If you are a business owner and need to be online, there are three main components you will likely need: a domain name, web hosting, and email. Do you know where and how to acquire these things? How much they should cost? I have some tips and recommendations.
What are these things and why do you need them?
A domain is the unique address of a website on the internet, such as www.example.com. It serves as a user-friendly identifier for websites, making it easier for people to access them. Domains are purchased from domain registrars and can be customized with different extensions like .com, .org, or .net.
Web hosting refers to the service that allows individuals or organizations to store their website files and make them accessible on the internet. Web hosting companies provide servers or computer systems where website files are stored and made available for retrieval by visitors.
Domains and web hosting work together to ensure a website is accessible online. When a user enters a domain name in their web browser, the browser sends a request to the domain’s associated web hosting server. The web hosting server then retrieves the website files and delivers them back to the user’s browser, allowing them to view the website.
In summary, a domain is the unique address of a website, while web hosting is the service that stores and serves the website files. When a domain is purchased, it needs to be connected to a web hosting server to make the website accessible online.
Email hosting is a service that allows individuals, businesses, or organizations to create and manage personalized email addresses using their own domain name. Instead of using generic email providers like Gmail or Yahoo, email hosting enables users to have email accounts associated with their domain (e.g., firstname.lastname@example.org).
If you want to have your own .com, with your own email, then you need all three of those. So the question real question is, where do you get it, and how do you know if where you are buying is reliable?
Not all domain registrars, web hosts, and email hosts are equal
What I’m about to say may be controversial, and will make your life slightly more complicated. But I stand by this recommendation. As a general rule, I recommend buying all of these products from different vendors.
“Wouldn’t it be simpler to buy all these at once place and just pay one time?”– Person who has never been hurt
Why yes. Yes it would. It would in fact be simpler. But I have reasons why I advocate for separate. It is more complicated to keep track of. You do have to remember where everything is, have different logins, and pay different fees. BUT. As the Offspring once said, you gotta keep ’em separated.
Okay, the time and place for obscure 90s references is past. So let’s talk about it.
Why buy your web products from different vendors?
My number one reason to buy your products from different vendors is that if one vendor has an issue or outage, then you don’t lose all your services at once.
If you buy your domain, web hosting, and email hosting all from one place, and that place gets hit by some ransomware, you have now lost not just your website, but your email too.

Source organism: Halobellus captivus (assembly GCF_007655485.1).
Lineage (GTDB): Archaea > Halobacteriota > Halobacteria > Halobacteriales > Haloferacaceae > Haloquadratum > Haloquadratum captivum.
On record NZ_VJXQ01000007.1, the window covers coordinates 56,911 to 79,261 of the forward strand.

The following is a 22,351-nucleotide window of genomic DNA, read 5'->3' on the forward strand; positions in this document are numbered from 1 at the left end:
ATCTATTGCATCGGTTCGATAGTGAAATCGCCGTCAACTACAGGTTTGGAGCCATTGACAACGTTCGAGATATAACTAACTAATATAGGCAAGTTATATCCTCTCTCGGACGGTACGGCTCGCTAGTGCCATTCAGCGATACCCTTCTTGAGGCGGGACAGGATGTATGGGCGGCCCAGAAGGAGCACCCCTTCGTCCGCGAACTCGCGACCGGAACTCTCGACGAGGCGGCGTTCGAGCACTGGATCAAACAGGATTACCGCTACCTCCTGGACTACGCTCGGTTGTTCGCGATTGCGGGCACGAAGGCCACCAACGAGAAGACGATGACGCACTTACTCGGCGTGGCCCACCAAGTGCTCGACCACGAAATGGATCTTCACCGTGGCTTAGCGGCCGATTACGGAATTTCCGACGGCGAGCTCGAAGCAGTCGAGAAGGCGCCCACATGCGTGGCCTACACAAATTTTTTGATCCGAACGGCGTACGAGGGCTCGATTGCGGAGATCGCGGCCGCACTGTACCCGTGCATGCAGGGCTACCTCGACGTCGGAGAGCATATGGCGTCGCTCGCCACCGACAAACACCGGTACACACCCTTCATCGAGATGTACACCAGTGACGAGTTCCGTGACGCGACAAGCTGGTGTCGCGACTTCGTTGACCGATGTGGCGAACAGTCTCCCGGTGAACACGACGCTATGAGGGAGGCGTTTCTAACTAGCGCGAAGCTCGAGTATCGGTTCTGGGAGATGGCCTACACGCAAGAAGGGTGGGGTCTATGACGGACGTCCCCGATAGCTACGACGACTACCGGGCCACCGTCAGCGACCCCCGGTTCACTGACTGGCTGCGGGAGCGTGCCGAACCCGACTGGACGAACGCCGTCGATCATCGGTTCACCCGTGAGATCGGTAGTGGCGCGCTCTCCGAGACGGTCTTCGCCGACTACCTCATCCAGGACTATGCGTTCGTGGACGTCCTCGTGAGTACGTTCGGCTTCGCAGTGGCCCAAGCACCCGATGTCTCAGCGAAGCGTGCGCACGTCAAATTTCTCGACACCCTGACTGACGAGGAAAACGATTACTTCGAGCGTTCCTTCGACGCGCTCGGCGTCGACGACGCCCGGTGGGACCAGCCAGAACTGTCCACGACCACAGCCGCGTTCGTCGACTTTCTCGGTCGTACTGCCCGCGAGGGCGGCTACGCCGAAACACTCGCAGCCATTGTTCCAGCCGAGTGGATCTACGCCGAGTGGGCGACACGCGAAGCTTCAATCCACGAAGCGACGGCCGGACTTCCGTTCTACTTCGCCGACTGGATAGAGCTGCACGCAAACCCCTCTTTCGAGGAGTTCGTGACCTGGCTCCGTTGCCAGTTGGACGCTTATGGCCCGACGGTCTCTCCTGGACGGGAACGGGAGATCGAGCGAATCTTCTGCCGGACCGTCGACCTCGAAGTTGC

Let me share a few examples of real life scenarios I’ve had to help people work through.
If you sign up for a support plan with Sumy Designs (and I recommend it!), one of the things that comes with that is uptime monitoring. Uptime monitoring is when I set up a monitor to keep track of your website, and if anything happens, I get a notice and I can go check it out, probably before you are even aware of an issue. Recently, I had two clients whose uptime monitors were pinging me all day. I’d get a notice, go check and the site would be gone for about two minutes, and then it would magically come back. It was showing up as a DNS issue. I put it together that both these clients purchased their domains from the same place, and they were both going out at the same time.
One of these clients had their website hosted at a different company, so I was able to test my theory by changing the DNS management from the domain registrar over to the web host. (I know this is unnecessarily complicated, but stay with me.) Basically, we told the domain we are managing the domain services at the web host instead of at the registrar. The uptime monitor stopped going off, and everything was fixed. It was a pretty quick resolution to keep that site up.
If you have a website, sometimes it’s gonna go out because of a server issue. It just happens. Hopefully not very often. If you have your email hosted on your server as well as your website, your email is going to go out with your website.
It’s really a bummer if your website is down for one reason or another, but it’s super awful when you can’t even respond to client emails. I actually had something happen where my server was hacked and all my sites were redirected to spam. It was one of the worst experiences of my professional career. But my email was hosted with Google, so even though my website was literally showing spam, I was able to continue to communicate with my clients and also, communicate with my web host and domain registrar, to sort out the issues.
Recently, I was approached to deal with an issue of a site suspension on a web host. Their domain, email, and web hosting were all on the same service, and they were all suspended. When I approached the web host about the issue, chat support said there were malicious files that needed removed. I quickly removed them, alerted them that some of the flagged files were legitimate, and wait for them to un-suspend the site. They didn’t. Next they let me know it was spam coming from email that was the problem.